flink-user mailing list archives

Site index · List index
Message view « Date » · « Thread »
Top « Date » · « Thread »
From Gyula Fóra <gyula.f...@gmail.com>
Subject Re: Statefull computation
Date Mon, 24 Aug 2015 07:43:14 GMT
Hi,

Okay, than I understood correctly.

My point was something different. I never said that the approach I
suggested will produce identical results to the continuos DOP 1 top-k,
because thats impossible to parallelize.

What I suggested is to apply batch (or window) updates which would
periodically give you the "current" top-k (so some updates will be
overwritten before being sent to the output). If this is feasible or not,
depends on the application, but it should probably be fine.

Cheers,
Gyula

On Mon, Aug 24, 2015 at 8:46 AM Aljoscha Krettek <aljoscha@apache.org>
wrote:

>
> Hi,
> In the example the result is not correct because the values for a,b,c and
> d are never forwarded from instance 2 even though they would modify the
> global top-k result. It works, though, if you partition by the key field
> (tuple field 0, in this case) before doing the summation and local top-k. I
> think.
>
> Best,
> Aljoscha
>
> On Sun, 23 Aug 2015 at 23:07 Gyula Fóra <gyula.fora@gmail.com> wrote:
>
>> Hey,
>>
>> I am not sure if I get it, why aren't the results correct?
>>
>> You don't instantly get the global top-k, but you are always updating it
>> with the new local results.
>>
>> Gyula
>>
>> Aljoscha Krettek <aljoscha@apache.org> ezt írta (időpont: 2015. aug.
>> 23., V, 22:58):
>>
>>> Hi,
>>> I wanted to post something along the same lines but now I don't think
>>> the approach with local top-ks and merging works. For example, if you want
>>> to get top-4 and you do the pre-processing in two parallel instances. This
>>> input data would lead to incorrect results:
>>>
>>> 1. Instance:
>>> a 6
>>> b 5
>>> c 4
>>> d 3
>>>
>>> 2. Instance:
>>> e 10
>>> f 9
>>> g 8
>>> h 7
>>> a 6
>>> b 5
>>> c 4
>>> d 3
>>>
>>> So each parallel instance would forward its local top-4, which would
>>> lead to the end result:
>>> e 10
>>> f 9
>>> g 8
>>> h 7
>>>
>>> Which is wrong. I think no matter how many elements you forward you can
>>> construct cases that lead to wrong results. (The problem seems to be that
>>> top-k is inherently global.)
>>>
>>> Might also be that I'm tired and not seeing this right... :D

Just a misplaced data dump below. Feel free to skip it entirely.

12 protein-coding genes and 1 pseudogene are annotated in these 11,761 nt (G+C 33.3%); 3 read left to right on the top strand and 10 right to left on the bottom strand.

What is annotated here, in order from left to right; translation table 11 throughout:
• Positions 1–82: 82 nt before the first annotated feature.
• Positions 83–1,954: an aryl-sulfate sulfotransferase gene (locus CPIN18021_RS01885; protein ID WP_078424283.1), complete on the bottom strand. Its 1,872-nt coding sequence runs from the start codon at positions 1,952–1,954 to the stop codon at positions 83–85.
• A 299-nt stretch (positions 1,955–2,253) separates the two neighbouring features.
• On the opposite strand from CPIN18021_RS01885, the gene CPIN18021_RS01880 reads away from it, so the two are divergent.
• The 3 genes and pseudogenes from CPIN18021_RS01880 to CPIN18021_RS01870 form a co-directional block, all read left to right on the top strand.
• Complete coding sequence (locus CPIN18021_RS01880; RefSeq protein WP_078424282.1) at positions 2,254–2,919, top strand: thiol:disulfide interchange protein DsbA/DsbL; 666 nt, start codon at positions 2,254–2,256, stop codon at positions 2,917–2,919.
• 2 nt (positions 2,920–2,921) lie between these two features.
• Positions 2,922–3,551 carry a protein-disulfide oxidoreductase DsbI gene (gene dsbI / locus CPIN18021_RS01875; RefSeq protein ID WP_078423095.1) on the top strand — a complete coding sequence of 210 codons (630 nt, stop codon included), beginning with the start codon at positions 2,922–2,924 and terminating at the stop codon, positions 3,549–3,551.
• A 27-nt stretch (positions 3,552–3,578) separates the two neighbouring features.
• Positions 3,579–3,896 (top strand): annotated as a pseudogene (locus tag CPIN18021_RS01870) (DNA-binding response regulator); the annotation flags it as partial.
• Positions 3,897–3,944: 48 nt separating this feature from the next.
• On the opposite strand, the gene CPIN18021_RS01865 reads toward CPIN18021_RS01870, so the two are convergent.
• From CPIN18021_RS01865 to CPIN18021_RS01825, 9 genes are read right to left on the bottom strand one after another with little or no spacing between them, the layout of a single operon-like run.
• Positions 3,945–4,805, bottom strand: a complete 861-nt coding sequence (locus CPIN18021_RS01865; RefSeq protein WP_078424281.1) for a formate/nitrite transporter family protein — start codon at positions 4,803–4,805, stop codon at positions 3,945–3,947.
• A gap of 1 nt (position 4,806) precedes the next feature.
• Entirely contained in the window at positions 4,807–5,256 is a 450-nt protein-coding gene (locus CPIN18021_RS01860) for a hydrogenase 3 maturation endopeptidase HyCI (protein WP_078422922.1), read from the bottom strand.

>>>
>>> For the case where your elements are partitioned by some key you should
>>> be fine, though, as Gyula mentioned.
>>>
>>> I'm not familiar with the Spark API, maybe you can help me out. What
>>> does the updateStateByKey() do if your state is not actually partitioned by
>>> a key. Plus, I'm curious in general what Spark does with this call.
>>>
>>> Cheers,
>>> Aljoscha
>>>
>>> On Sun, 23 Aug 2015 at 22:28 Gyula Fóra <gyfora@apache.org> wrote:
>>>
>>>> Hey!
>>>>
>>>> What you are trying to do here is a global rolling aggregation, which
>>>> is inherently a DOP 1 operation. Your observation is correct that if you
>>>> want to use a simple stateful sink, you need to make sure that you set the
>>>> parallelism to 1 in order to get correct results.
>>>>
>>>> What you can do is to keep local top-ks in a parallel operator (let's
>>>> say a flatmap) and periodically output the local top-k elements and merge
>>>> them in a sink with parallelism=1 to produce a global top-k.
>>>>
>>>> I am not 100% sure how you implemented the same functionality in spark
>>>> but there you probably achieved the semantics I described above.
>>>>
>>>> The whole problem is much easier if you are interested in the top-k
>>>> elements grouped by some key, as then you can use partitioned operator
>>>> states which will give you the correct results with arbitrary parallelism.
>>>>
>>>> Cheers,
>>>> Gyula
>>>>
>>>> defstat <defstat@gmail.com> ezt írta (időpont: 2015. aug. 23., V,
>>>> 21:40):
>>>>
>>>>> Hi. I am struggling the past few days to find a solution on the
>>>>> following
>>>>> problem, using Apache Flink:
>>>>>
>>>>> I have a stream of vectors, represented by files in a local folder.
>>>>> After a
>>>>> new text file is located using DataStream<String> text =
>>>>> env.readFileStream(...), I transform (flatMap), the Input into a
>>>>> SingleOutputStreamOperator<Tuple2&lt;String, Integer>, ?>,
with the
>>>>> Integer
>>>>> being the score coming from a scoring function.
>>>>>
>>>>> I want to persist a global HashMap containing the top-k vectors, using
>>>>> their
>>>>> scores. I approached the problem using a statefull transformation.
>>>>> 1. The first problem I have is that the HashMap retains per-sink data
>>>>> (so
>>>>> for each thread of workers, one HashMap of data). How can I make that
a
>>>>> Global collection
>>>>>
>>>>> 2. Using Apache Spark, I made that possible by
>>>>> JavaPairDStream<String, Integer> stateDstream =
>>>>> tuples.updateStateByKey(updateFunction);
>>>>>
>>>>> and then making transformations on the stateDstream. Is there a way I
>>>>> can
>>>>> get the same functionality using FLink?
>>>>>
>>>>> Thanks in advance!
>>>>>
>>>>>
>>>>>
>>>>> --
>>>>> View this message in context:
>>>>> http://apache-flink-user-mailing-list-archive.2336050.n4.nabble.com/Statefull-computation-tp2494.html
>>>>> Sent from the Apache Flink User Mailing List archive. mailing list
>>>>> archive at Nabble.com.
>>>>>
>>>>

Mime
View raw message